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5 Key Steps to Empower Teams and Implement Strategies Through Effective Communication

5 Key Steps to Empower Teams and Implement Strategies Through Effective Communication

Key Meeting Habits and Deep Team Consensus are Essential for Implementing Strategy One part strategy, nine parts execution; strategy in the midst of battle, battle in the midst of strategy. The reason why strategy is difficult to implement is often due to poor execution.

In the process of coaching companies to implement their strategies, PLM Business School has summarized four major reasons why implementation is difficult: low quality of key task goals, lack of organizational support mechanisms, failure to establish a habit of strategic meetings, and failure to reach deep consensus among teams. TMT (core leadership team) continuously optimizes and improves these aspects in practical application, which is the key to implementing strategy.

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Following the explanation of key task goals and organizational support mechanisms, this article will elaborate on the factors of establishing a habit of strategic meetings and deep team consensus. For companies with pain points in implementing strategy, it may be helpful to diagnose and adjust based on these factors.

Regarding the obstacles to implementing a strategy, we have previously discussed two factors: “low quality of critical task goals” and “unclear organizational support mechanisms.” Today, we will continue to explain two other factors: “the lack of critical meeting habits” and “the lack of deep team consensus.”

01-Lack of Critical Meeting Habits

As many of us have experienced, most meetings within an organization are focused on daily affairs related to specific functions or business areas, rather than strategic affairs that need to be tackled at the company level. Due to this inertia, many companies find it difficult to consistently hold effective meetings that serve their strategic goals – after all, each department has its own KPIs to achieve.

This also indicates that if the top management does not prioritize and invest time in the communication process for executing company-level critical tasks, it is actually very difficult to establish a habit of holding strategic meetings within the organization.

Why is it important to hold effective strategic meetings? Because we need to establish a complete closed-loop system for strategic goal management – high-quality goals are to ensure that we are “doing the right things,” but this is only the starting point. At the same time, we also need a set of meeting mechanisms to ensure that we “do things right” during the execution process.

I would like to emphasize that the purpose of strategic goal management is not for performance appraisal or bonuses, and it should not be treated as a bureaucratic administrative task to be completed annually or semi-annually. Instead, the essence of goal management is to improve the performance of the company and its employees.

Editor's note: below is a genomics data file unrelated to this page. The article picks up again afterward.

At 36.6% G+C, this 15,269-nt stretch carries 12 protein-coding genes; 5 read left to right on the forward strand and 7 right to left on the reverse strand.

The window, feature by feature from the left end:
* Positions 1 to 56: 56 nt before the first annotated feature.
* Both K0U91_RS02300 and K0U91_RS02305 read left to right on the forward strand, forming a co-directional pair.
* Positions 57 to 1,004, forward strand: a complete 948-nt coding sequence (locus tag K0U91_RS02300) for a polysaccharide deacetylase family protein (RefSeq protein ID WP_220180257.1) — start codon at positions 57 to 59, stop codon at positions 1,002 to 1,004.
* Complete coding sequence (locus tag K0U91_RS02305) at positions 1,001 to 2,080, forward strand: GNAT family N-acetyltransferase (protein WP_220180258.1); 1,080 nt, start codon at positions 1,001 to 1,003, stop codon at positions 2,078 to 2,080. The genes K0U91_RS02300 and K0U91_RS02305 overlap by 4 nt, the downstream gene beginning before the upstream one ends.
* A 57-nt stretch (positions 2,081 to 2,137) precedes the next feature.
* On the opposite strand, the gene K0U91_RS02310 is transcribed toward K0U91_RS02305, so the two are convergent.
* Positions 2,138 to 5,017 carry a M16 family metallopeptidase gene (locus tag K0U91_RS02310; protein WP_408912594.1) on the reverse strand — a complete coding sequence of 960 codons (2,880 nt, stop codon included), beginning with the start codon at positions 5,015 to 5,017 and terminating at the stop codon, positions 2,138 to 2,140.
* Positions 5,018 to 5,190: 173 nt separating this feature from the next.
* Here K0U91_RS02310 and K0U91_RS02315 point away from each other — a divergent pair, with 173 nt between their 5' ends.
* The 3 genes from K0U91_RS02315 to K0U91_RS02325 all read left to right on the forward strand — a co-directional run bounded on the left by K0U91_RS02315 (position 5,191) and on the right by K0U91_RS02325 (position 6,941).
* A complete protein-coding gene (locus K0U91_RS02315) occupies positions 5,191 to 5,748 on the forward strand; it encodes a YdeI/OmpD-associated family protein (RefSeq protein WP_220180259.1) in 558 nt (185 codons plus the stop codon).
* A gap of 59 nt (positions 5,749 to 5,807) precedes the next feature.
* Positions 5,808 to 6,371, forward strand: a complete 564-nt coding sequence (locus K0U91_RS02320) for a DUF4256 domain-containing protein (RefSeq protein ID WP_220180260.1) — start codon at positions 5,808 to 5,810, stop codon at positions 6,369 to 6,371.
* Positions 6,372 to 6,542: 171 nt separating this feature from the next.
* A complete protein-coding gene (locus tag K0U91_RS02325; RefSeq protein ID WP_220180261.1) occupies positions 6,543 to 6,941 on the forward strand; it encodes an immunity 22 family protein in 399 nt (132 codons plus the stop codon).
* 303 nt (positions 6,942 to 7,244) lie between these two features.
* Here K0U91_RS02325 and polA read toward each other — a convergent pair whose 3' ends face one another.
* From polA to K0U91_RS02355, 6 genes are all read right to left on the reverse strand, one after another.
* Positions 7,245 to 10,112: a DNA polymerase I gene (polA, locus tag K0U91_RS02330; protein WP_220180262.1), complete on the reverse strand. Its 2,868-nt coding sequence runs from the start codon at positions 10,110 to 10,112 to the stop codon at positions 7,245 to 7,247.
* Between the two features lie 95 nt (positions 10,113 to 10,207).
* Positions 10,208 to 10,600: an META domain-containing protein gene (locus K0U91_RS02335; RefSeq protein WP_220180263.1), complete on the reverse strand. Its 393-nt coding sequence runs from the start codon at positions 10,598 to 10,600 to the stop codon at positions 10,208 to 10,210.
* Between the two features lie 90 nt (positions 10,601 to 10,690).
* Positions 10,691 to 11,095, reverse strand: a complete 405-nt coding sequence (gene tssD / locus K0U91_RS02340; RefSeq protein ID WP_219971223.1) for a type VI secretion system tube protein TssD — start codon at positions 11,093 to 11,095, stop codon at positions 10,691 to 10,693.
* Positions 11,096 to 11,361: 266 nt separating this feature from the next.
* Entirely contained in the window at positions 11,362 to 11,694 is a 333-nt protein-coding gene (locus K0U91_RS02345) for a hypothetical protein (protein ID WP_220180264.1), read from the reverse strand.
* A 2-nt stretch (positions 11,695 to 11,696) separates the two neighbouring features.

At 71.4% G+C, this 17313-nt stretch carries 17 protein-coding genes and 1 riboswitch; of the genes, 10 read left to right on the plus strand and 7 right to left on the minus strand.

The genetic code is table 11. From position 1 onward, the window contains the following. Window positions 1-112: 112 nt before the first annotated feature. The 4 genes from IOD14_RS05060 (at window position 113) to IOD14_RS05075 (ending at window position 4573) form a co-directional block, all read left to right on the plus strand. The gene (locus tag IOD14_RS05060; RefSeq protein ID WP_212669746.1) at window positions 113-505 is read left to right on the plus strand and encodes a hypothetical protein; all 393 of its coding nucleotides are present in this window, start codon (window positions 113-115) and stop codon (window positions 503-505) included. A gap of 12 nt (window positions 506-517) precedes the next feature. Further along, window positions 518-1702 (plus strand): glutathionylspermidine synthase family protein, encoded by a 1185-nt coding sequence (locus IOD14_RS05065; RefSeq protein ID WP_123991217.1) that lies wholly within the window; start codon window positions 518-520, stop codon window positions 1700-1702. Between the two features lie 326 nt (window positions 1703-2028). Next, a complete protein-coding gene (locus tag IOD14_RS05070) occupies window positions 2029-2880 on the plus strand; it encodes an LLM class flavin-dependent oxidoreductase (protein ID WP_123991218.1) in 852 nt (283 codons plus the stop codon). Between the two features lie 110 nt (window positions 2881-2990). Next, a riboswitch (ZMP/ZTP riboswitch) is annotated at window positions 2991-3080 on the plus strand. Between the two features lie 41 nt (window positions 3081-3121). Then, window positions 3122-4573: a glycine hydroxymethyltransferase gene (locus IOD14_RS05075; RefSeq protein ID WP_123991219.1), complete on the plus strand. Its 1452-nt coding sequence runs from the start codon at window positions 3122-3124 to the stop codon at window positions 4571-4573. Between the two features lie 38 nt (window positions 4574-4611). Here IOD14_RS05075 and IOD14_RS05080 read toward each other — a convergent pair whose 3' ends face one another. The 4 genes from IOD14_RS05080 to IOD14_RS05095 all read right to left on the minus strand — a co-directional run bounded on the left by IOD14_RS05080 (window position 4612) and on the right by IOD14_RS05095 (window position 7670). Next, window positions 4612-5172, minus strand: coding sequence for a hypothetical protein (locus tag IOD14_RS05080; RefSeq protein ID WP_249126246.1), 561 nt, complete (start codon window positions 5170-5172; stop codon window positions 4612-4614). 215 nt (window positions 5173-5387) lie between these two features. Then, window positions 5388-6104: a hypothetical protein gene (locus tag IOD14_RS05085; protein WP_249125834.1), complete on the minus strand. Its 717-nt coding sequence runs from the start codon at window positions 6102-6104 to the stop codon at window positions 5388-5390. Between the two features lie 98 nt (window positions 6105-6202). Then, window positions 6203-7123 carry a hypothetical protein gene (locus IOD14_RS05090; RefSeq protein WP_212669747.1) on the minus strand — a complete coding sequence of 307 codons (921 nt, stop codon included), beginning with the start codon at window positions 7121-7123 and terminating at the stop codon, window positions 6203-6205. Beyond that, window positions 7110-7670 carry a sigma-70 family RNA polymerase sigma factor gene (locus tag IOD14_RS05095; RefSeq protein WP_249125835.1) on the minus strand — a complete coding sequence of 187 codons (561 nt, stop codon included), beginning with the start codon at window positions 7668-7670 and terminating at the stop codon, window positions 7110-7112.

Therefore, strategic goal management is a management cycle based on a systemic view: from goal setting to performance review and correction, to one-on-one feedback, assistance and coaching, and objective evaluation and communication based on factual performance. Then, follow-up incentives are implemented to improve performance and achieve goals.

The main components of this strategic management cycle are the key meeting system, including the strategic accountability meeting, personal performance coaching meeting, performance evaluation meeting, and talent inventory meeting.

The strategic accountability meeting includes weekly goal accountability meetings, monthly goal focus meetings, GSA quarterly review meetings, and mid-year strategic review meetings. The main purpose is to regularly check project progress, examine strategic assumptions and logic, determine whether to adjust GSA, and clarify accountability and resource allocation.

The personal performance coaching meeting is a one-on-one communication with subordinates at regular intervals (usually once a month), focusing on personal and organizational performance, and providing coaching and feedback to subordinates. We often talk about the 271 rule of talent development, in which 20% of the weight comes from one-on-one coaching by the supervisor to the subordinate.

The performance evaluation meeting is a periodic evaluation and assessment (usually once a quarter), and it is recommended to use a 1+1+HR evaluation format, in which the supervisor, the supervisor’s supervisor, and HR jointly evaluate employees. It should be noted that the purpose of this meeting is not to distribute bonuses, but to reach a consensus on each person’s performance, and to lay the foundation for talent inventory.

The talent inventory meeting is a periodic talent inventory (usually once every six months), and it is recommended that all first-level department heads report on the situation of their direct subordinates, in order to clarify the 52 cards in hand and ensure that the company has people available when needed. Based on the results of the performance evaluation, this meeting should also make corresponding personnel change recommendations, such as promotion, salary increase, job transfer, and demotion.